For a fourth straight week, millions of Americans filed initial unemployment insurance claims as the impact from the coronavirus outbreak continues to rock the labor market. The Department of Labor reported this morning that initial claims for unemployment insurance (UI) fell to 5.2 million last week (the week ending April 11, 2020) on a seasonally-adjusted basis. That’s a drop from 6.62 million the week prior, revised up from 6.61 million.
In the span of a month, 22 million Americans have filed UI claims. That’s equivalent to the entire population of Florida. By comparison, since the end of the Great Recession, the labor market added 21.5 million jobs. In four weeks, we’ve erased all the job gains from the decade-long recovery following the Great Recession.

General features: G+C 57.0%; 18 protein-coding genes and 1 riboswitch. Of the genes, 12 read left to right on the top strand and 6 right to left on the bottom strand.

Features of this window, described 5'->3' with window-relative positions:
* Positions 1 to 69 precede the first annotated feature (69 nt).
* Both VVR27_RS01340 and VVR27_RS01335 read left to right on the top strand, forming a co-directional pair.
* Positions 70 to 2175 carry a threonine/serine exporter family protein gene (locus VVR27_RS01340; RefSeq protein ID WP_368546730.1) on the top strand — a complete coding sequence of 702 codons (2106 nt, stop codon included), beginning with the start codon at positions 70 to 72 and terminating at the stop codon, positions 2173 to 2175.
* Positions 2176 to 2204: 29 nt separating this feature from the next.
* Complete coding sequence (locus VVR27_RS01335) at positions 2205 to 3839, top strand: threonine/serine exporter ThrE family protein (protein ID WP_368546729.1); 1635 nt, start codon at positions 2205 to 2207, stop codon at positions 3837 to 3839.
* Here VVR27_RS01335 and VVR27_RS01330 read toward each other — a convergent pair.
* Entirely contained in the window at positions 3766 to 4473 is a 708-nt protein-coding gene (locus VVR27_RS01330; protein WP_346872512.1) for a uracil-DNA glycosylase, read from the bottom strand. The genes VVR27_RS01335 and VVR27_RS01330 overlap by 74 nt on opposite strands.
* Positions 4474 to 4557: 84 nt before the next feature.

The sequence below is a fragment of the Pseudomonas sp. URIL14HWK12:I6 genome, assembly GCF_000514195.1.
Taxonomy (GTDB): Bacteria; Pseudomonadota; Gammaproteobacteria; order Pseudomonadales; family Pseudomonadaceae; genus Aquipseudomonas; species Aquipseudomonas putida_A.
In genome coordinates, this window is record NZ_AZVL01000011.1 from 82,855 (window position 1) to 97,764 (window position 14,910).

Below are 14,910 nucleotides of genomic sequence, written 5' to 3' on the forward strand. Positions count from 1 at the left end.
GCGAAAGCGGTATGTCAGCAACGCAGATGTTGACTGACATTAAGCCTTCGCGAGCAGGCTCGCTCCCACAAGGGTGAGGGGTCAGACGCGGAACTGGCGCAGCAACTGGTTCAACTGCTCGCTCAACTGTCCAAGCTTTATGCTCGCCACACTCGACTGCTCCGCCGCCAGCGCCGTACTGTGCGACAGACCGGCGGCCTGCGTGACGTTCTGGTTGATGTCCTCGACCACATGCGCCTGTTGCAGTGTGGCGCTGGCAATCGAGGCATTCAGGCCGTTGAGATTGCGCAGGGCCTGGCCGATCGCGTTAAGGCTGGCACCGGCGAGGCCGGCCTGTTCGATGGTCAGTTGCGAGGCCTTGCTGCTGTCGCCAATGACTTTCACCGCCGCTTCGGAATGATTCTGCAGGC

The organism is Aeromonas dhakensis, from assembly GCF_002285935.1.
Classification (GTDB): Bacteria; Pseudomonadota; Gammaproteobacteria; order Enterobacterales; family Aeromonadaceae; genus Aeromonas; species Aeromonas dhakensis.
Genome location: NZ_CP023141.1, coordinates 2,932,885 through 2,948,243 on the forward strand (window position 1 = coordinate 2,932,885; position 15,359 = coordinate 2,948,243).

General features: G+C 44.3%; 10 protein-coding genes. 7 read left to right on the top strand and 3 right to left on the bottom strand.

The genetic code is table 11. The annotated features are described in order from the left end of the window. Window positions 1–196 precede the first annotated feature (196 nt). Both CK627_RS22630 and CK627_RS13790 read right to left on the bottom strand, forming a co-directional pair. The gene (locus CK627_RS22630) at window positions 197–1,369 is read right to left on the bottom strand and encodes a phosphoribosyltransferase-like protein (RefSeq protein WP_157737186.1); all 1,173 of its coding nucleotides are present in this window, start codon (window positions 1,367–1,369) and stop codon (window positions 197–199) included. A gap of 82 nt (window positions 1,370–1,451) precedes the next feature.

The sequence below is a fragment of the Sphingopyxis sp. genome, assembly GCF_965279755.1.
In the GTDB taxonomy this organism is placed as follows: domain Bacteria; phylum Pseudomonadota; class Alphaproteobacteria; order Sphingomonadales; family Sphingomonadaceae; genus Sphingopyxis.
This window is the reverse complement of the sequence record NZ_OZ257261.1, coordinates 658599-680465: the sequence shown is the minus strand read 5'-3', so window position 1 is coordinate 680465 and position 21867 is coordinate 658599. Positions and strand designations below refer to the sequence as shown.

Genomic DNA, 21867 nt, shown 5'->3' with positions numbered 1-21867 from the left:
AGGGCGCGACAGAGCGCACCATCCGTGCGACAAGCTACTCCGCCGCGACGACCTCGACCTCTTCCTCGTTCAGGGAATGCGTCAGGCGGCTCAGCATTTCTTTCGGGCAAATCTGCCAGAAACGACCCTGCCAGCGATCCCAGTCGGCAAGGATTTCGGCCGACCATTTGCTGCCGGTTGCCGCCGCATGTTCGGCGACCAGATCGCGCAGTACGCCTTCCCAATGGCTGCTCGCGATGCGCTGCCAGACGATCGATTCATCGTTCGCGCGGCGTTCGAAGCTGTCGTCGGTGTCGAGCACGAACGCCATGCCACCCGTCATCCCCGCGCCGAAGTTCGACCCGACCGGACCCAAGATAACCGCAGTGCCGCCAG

Nearly 13 percent of Americans employed in February have now filed for unemployment, but impacts vary from state-to-state ranging from 5.1 percent in South Dakota to 23.4 percent in Michigan. The surge in initial claims indicates that the unemployment rate now likely exceeds 10 percent, which would surpass the peak from the Great Recession. But we won’t know definitively until the Bureau of Labor Statistics’s April jobs report, released on May 8. Separately, Glassdoor research found the percentage of company reviews mentioning layoffs has risen 73 percent in the past five weeks. Some of the largest increases in layoff mentions were in travel & tourism, real estate and even health care.
The torrent of UI claims is the natural consequence of the ongoing shutdown of non-essential businesses, but the 21-million-job question looming over the labor market is whether these layoffs will be temporary or permanent. Initial claims may temporarily stabilize as those impacted by the initial closure of non-essential businesses finish filing for unemployment. However, we could continue to see elevated levels of UI claims in the near future as policy changes expand UI eligibility to assist more workers in need.
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